Disclaimer: I do not believe in one of the terminologies I used in my title. “Third-world” is not only inaccurate, but it is also insulting to us citizens who are from there — and proud. So now, why did I use it? A headline scoring system gave me statistics that that title is more catchy than “How Did I Apply for a Job with A Resident Card”. So, Long-explanation-short, it’s a form of clickbait. But, also, because the content of this article is exactly about the aforementioned title I chose to use.
To give you an overview, I recently moved to the UK to be with my husband. I’m from the Philippines, and we have been doing the long-distance thing since 2018. At that time, seeing each other every 3 months worked perfectly. My job then required me to work 47+ hours weekly, 24/7 on-call, with five days annual paid leave. Nice, huh? But, the requirements of my career left little room for uninterrupted leisure time. So, the LDR arrangement wasn’t too bad. Also, I’m super lucky that my then-boyfriend was willing to travel almost 7,000 miles every three months to spend three weeks with me!
Photo credit to Alexandr Podvalny from Pexels
We knew that the long-term and sustainable plan for us is for me to move to England. I have a better chance of adjusting and getting a job than him moving to the Philippines. Fast-forward to 2021, after a lot of difficulty with the immigration process, I’m officially a legal resident of the United Kingdom.
These are the realizations in navigating job postings as a non-citizen in the UK:
There’s a pool of employment opportunities.
When I received my official residence card stating that I am permitted to work, I must have sent out nine applications within a two-day period. I didn’t expect that there would be a lot of vacancies, considering the current employment rate. I tried (and still am) my luck in customer and administrative jobs, remote work content writing, and even shoot my chance in marketing communications (although I am trying to avoid that role). But, hey, I’m not picky. Being in a completely different country, my top priority is getting a job somewhere to immerse myself in the British workplace. There’s no language barrier for me, but there is a comprehension obstacle between American English and British English.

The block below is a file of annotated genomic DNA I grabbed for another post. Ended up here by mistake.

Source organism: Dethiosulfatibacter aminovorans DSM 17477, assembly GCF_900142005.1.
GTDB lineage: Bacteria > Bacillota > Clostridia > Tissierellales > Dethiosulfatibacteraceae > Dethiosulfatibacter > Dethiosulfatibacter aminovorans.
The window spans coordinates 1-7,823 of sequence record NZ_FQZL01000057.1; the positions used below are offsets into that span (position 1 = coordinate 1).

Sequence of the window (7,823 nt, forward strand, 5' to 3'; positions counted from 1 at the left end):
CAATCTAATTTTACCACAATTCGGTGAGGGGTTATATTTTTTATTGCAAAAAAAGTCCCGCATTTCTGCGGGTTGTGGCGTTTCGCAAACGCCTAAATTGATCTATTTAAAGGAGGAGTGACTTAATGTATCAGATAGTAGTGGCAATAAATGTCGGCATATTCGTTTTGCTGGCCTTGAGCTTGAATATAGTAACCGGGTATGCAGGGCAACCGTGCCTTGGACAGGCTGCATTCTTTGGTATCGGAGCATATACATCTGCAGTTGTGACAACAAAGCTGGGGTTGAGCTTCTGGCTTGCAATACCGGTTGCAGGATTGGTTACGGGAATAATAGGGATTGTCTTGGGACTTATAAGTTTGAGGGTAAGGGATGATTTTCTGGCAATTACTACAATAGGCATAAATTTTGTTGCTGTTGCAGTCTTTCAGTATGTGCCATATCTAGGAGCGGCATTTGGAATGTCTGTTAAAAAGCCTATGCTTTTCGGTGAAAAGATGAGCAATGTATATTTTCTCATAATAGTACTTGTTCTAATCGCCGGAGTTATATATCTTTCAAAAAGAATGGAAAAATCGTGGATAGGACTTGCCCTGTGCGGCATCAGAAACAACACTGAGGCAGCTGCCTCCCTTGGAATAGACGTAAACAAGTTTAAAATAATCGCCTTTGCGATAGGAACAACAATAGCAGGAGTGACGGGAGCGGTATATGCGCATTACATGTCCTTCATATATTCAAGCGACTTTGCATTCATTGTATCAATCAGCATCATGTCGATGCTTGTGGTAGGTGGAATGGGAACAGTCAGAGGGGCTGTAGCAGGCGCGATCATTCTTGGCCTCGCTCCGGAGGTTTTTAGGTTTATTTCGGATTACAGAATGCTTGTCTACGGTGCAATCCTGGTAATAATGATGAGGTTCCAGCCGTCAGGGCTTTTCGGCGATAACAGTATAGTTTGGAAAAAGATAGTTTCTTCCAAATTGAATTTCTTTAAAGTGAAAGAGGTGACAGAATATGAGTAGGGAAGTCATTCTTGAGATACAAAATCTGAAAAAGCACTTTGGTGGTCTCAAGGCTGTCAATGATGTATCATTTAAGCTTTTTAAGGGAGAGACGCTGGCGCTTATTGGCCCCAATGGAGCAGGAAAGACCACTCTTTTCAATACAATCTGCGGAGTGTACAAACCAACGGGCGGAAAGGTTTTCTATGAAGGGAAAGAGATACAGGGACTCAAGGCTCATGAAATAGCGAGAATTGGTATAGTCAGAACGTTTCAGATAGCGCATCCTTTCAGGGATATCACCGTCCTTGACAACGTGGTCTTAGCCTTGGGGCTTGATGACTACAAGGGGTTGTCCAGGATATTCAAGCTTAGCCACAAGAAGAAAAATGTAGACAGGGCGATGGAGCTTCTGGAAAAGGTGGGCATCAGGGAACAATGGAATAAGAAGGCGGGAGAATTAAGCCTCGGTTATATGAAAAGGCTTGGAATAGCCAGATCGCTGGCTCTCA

I continually doubt my qualifications.
Is it a byproduct of colonial mentality? Shrinking to the idea that I will be keeping up with British citizens? No, it's not that. Because I had the same doubts when I started to apply for freelance writing gigs for the first time. I was convinced I was underqualified. Underqualified to produce an 800-word article about why resumés should be proofread or how graphs are easy to make without Excel. Such basic topics that I can write in under 30 minutes, yet I still thought I wasn't good enough.
Photo credit: David Jakab from Pexels
It is overwhelming
I did say there are vacancies everywhere. I made sure to get e-mail notifications for the roles I'm keen on. And it is very overwhelming. I would get at least 33 vacancies every day, and on top of the freelance gig I'm currently doing, I sift through every single one, then send my application to every other listing. It's a lot. But hey, I'm not complaining.
Some hiring requirements and processes are tedious.
Okay, I am well aware that there's been a shift in job opportunities vs applicants who actually want the job. In real estate logic, it's an applicants' market. So, why do recruitment teams make it extra complicated for applicants to apply? Forty per cent of the jobs I tried applying to came back to me with extra steps that are not necessary: creating an account with a third-party recruitment website, uploading a photo, typing in every single employment history, putting in my grades from high school (which was well over 15 years ago) and college, etc. Unless I wanted the role bad enough, I don't bother.
Out of the nine (and counting), I have applied so far, two have been responsive. The closing date for the applications is not for another week, so who knows if I will even get the job by then. But, getting my foot in the proverbial door of job applicants is a decent enough step. We all gotta start somewhere.
Let me tell you, though; it really is not easy starting over at 33 years old. I've always been career-driven. But changes like this( (and a pandemic) makes you truly realize that there is more to life than prestige.